In our beauty-obsessed culture, I wonder how well Paul would have been received by Americans today. Americans want their leaders to be handsome. I’ve tried to get my friend, U.S. Representative, Louie Gohmert, to run for President, and he always laughs and says, “Do you know how long it’s been since Americans elected a bald president?” Hmmm let’s see, Bush, Clinton, Bush, Reagan, Carter, FORD? (We didn’t elect him) Nixon, LBJ, Kennedy…and the winner is: IKE. (So what does that say about Rudi, John, and Fred?)

My point is, do you think Paul would have gained the eye of a pastor selection committee? I can just hear the committee discussing their candidates and someone says, “Oh, was he the short, bald guy with the big nose and the unibrow?”

No, we don’t know what Paul really looked like, but we do know that he had problems with illness and weakness. The beauty of God’s plan is that He can use a tall, handsome man with piercing eyes like Billy Graham ….He just has to work a little harder. God delights to use the weak, the ignorant, the ugly, those who other words, the LEAST likely candidates! Aren’t you glad that “man looks on the outward appearance, but the Lord looks on the heart?” Paul might have been short and ugly in the eyes of people, but today he stands as A GIANT on God’s list of servants.

So, friend, Paul should remind us that God can use YOU in spite of your mistakes, your appearance, or your faults. Don Francisco has a great song about how God used Balaam’s donkey. He concludes the song with these profoundly funny words:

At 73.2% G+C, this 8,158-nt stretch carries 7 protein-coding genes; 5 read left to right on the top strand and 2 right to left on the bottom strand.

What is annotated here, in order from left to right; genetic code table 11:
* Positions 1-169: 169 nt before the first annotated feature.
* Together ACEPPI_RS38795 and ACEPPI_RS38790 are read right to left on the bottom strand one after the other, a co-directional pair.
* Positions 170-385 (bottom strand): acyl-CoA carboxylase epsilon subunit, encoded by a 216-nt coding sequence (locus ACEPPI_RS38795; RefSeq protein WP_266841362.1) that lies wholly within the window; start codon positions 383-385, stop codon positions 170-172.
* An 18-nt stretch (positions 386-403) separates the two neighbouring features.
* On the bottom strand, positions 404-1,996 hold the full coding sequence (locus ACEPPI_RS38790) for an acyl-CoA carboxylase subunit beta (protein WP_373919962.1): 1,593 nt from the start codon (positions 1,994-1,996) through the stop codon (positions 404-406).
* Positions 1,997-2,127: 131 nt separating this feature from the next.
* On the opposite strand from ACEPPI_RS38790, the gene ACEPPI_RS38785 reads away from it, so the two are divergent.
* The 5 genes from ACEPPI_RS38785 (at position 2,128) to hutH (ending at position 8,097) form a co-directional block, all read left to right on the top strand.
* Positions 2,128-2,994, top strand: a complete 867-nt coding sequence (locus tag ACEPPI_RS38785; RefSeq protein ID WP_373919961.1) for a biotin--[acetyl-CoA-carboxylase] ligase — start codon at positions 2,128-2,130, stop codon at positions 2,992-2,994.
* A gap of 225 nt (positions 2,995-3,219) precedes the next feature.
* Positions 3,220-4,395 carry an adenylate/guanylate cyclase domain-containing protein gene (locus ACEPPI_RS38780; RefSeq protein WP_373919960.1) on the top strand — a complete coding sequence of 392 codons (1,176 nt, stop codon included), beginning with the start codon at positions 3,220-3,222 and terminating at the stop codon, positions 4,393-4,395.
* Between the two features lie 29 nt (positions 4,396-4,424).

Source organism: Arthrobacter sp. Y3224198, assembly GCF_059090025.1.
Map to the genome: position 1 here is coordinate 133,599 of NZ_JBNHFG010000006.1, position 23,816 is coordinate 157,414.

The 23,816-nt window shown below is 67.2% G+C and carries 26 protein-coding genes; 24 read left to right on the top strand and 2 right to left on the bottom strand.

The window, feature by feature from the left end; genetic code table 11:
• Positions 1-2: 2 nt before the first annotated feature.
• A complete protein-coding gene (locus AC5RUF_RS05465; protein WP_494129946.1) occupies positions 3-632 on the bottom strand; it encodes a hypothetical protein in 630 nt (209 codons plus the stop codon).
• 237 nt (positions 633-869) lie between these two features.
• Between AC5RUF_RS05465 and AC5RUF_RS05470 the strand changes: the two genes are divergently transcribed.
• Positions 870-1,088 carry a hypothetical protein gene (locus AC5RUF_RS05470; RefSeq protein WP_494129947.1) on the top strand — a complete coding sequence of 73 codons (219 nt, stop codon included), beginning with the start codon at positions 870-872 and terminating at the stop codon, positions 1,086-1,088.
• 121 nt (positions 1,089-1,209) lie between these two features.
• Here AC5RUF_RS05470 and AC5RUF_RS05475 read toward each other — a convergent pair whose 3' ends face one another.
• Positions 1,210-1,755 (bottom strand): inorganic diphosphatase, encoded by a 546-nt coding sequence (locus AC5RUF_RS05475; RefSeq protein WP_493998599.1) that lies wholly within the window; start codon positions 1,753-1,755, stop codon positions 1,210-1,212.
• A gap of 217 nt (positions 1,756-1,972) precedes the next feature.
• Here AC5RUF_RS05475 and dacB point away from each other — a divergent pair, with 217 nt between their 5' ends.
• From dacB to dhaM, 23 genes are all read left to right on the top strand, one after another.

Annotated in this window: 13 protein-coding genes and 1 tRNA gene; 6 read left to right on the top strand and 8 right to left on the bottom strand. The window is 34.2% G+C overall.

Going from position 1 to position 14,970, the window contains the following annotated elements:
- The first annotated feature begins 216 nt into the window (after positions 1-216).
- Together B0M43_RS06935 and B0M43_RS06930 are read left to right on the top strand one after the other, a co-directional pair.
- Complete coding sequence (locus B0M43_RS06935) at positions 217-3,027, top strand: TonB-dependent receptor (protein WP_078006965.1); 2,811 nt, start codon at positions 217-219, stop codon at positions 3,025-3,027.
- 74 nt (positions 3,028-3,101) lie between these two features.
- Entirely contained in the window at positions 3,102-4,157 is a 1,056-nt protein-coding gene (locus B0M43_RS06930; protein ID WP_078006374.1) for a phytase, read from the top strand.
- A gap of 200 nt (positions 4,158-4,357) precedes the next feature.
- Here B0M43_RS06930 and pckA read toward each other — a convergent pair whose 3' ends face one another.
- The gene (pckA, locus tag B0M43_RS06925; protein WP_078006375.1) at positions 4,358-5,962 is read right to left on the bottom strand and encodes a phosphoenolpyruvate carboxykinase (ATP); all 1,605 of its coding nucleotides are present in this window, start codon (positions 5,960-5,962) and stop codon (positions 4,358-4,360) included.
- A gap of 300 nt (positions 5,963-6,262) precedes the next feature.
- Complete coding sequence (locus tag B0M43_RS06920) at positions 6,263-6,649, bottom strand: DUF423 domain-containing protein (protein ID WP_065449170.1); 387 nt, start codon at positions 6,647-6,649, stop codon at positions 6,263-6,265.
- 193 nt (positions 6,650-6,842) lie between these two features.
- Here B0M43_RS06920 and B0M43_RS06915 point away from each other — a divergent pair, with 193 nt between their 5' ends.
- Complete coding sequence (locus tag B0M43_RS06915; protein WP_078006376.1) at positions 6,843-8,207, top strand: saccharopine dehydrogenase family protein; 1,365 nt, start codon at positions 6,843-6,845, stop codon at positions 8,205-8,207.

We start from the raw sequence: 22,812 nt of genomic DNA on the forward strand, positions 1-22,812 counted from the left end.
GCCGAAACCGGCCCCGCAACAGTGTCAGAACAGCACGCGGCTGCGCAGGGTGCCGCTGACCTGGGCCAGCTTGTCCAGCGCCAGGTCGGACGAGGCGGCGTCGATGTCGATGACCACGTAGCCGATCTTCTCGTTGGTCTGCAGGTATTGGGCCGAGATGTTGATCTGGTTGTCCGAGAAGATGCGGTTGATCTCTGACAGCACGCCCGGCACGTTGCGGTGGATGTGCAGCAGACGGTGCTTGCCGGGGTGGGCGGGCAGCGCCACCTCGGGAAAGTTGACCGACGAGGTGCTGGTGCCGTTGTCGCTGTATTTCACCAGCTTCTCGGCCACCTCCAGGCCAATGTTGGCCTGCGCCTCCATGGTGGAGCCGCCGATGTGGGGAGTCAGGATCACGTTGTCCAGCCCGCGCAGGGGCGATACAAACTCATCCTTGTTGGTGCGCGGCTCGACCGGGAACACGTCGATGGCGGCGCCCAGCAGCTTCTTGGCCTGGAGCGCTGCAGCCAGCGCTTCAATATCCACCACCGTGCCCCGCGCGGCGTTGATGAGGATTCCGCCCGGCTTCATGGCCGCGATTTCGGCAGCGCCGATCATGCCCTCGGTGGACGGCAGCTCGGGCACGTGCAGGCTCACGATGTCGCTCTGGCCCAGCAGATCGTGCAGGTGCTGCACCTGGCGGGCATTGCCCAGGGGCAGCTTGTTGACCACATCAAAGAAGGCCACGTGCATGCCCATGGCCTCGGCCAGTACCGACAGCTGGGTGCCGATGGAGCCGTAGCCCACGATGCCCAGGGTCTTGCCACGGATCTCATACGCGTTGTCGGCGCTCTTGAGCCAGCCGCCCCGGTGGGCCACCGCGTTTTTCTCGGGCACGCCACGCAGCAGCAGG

PS The painting of Paul being blinded by Christ’s presence is by the Italian artist, Carravagio: “The Conversion on the Way to Damascus.”

Monday, September 3, 2007


In my last blog I talked about the joy of flying. It is indeed a joy to leave the ground and soar into the sky. I know that I’m no closer to God there than I am on the ground, but there is something refreshing and renewing about climbing above the dust and dirt. It can be the hottest day in summer, but when you climb to about 6,000 or 7,000 feet, it’s always cool up there.

You might remember after the Challenge Space Shuttle exploded, President Ronald Reagan paid tribute to the Challenger Astronauts by saying, "We shall never forget them nor the last time we saw them, as they prepared for their mission and waved good-bye and slipped the surly bonds of Earth to touch the face of God." He was actually quoting a portion of a poem written in 1941 by an American pilot named John Gillespie Magee, Jr. During the days of the Battle of Britain, many American pilots crossed into Canada to enlist in the Royal Canadian Air Force so they could fly against the Nazis before America had entered the war. As an 18 year old pilot, John Gillespie joined these brave pilots and soon found himself flying in England.

After pilot training, John flew for the RCAF out of Digby, England. He was soon qualified to fly the Supermarine Spitfire. On 3 September 1941, Magee flew a high altitude (30,000 feet) test flight in a newer model of the Spitfire V. As he orbited and climbed upward, he was struck with the inspiration of a poem — "To touch the face of God." Once back on the ground, he wrote a letter to his parents. In it he commented, "I am enclosing a verse I wrote the other day. It started at 30,000 feet, and was finished soon after I landed." On the back of the letter, he jotted down his poem, 'High Flight'.